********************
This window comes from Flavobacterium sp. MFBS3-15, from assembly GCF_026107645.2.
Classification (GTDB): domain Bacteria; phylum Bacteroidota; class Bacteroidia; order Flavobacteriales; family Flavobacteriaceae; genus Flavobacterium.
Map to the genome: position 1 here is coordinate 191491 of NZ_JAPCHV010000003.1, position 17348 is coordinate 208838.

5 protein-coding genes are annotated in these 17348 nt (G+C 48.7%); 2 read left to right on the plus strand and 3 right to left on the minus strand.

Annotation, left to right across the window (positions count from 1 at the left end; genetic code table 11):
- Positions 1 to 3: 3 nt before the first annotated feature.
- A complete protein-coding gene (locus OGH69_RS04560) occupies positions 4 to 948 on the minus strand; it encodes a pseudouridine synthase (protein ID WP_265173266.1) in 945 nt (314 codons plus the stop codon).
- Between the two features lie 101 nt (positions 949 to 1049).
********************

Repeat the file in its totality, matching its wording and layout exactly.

This window comes from Flavobacterium sp. MFBS3-15, from assembly GCF_026107645.2.
Classification (GTDB): domain Bacteria; phylum Bacteroidota; class Bacteroidia; order Flavobacteriales; family Flavobacteriaceae; genus Flavobacterium.
Map to the genome: position 1 here is coordinate 191491 of NZ_JAPCHV010000003.1, position 17348 is coordinate 208838.

5 protein-coding genes are annotated in these 17348 nt (G+C 48.7%); 2 read left to right on the plus strand and 3 right to left on the minus strand.

Annotation, left to right across the window (positions count from 1 at the left end; genetic code table 11):
- Positions 1 to 3: 3 nt before the first annotated feature.
- A complete protein-coding gene (locus OGH69_RS04560) occupies positions 4 to 948 on the minus strand; it encodes a pseudouridine synthase (protein ID WP_265173266.1) in 945 nt (314 codons plus the stop codon).
- Between the two features lie 101 nt (positions 949 to 1049).